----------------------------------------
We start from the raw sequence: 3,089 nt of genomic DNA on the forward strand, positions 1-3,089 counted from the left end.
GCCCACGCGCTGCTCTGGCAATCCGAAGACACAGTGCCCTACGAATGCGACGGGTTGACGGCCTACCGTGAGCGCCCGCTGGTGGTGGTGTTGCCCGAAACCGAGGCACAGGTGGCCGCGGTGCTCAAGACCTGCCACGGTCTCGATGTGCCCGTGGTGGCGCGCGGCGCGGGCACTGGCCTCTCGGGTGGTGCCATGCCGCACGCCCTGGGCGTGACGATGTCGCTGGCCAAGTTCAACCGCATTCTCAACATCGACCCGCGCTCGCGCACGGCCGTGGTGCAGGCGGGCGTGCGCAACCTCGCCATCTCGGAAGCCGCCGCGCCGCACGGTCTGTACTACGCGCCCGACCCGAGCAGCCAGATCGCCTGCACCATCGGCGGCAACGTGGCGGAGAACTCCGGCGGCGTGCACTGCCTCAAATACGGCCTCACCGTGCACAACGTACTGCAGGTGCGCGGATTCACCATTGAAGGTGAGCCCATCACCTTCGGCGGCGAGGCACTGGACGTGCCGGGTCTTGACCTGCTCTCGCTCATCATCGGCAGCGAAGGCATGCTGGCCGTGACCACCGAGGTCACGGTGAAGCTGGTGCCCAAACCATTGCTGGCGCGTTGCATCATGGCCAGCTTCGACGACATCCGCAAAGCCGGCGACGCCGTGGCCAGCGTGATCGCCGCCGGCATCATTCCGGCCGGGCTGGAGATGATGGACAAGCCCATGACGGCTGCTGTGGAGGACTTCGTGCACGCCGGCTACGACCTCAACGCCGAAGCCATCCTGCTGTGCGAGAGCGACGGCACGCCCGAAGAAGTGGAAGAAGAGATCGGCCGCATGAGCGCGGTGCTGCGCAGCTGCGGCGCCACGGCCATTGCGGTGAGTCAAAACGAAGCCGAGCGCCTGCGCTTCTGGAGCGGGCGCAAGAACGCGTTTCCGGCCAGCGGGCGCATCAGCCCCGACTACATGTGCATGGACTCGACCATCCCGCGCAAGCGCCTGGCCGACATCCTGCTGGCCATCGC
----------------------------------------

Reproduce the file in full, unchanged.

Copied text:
We start from the raw sequence: 3,089 nt of genomic DNA on the forward strand, positions 1-3,089 counted from the left end.
GCCCACGCGCTGCTCTGGCAATCCGAAGACACAGTGCCCTACGAATGCGACGGGTTGACGGCCTACCGTGAGCGCCCGCTGGTGGTGGTGTTGCCCGAAACCGAGGCACAGGTGGCCGCGGTGCTCAAGACCTGCCACGGTCTCGATGTGCCCGTGGTGGCGCGCGGCGCGGGCACTGGCCTCTCGGGTGGTGCCATGCCGCACGCCCTGGGCGTGACGATGTCGCTGGCCAAGTTCAACCGCATTCTCAACATCGACCCGCGCTCGCGCACGGCCGTGGTGCAGGCGGGCGTGCGCAACCTCGCCATCTCGGAAGCCGCCGCGCCGCACGGTCTGTACTACGCGCCCGACCCGAGCAGCCAGATCGCCTGCACCATCGGCGGCAACGTGGCGGAGAACTCCGGCGGCGTGCACTGCCTCAAATACGGCCTCACCGTGCACAACGTACTGCAGGTGCGCGGATTCACCATTGAAGGTGAGCCCATCACCTTCGGCGGCGAGGCACTGGACGTGCCGGGTCTTGACCTGCTCTCGCTCATCATCGGCAGCGAAGGCATGCTGGCCGTGACCACCGAGGTCACGGTGAAGCTGGTGCCCAAACCATTGCTGGCGCGTTGCATCATGGCCAGCTTCGACGACATCCGCAAAGCCGGCGACGCCGTGGCCAGCGTGATCGCCGCCGGCATCATTCCGGCCGGGCTGGAGATGATGGACAAGCCCATGACGGCTGCTGTGGAGGACTTCGTGCACGCCGGCTACGACCTCAACGCCGAAGCCATCCTGCTGTGCGAGAGCGACGGCACGCCCGAAGAAGTGGAAGAAGAGATCGGCCGCATGAGCGCGGTGCTGCGCAGCTGCGGCGCCACGGCCATTGCGGTGAGTCAAAACGAAGCCGAGCGCCTGCGCTTCTGGAGCGGGCGCAAGAACGCGTTTCCGGCCAGCGGGCGCATCAGCCCCGACTACATGTGCATGGACTCGACCATCCCGCGCAAGCGCCTGGCCGACATCCTGCTGGCCATCGC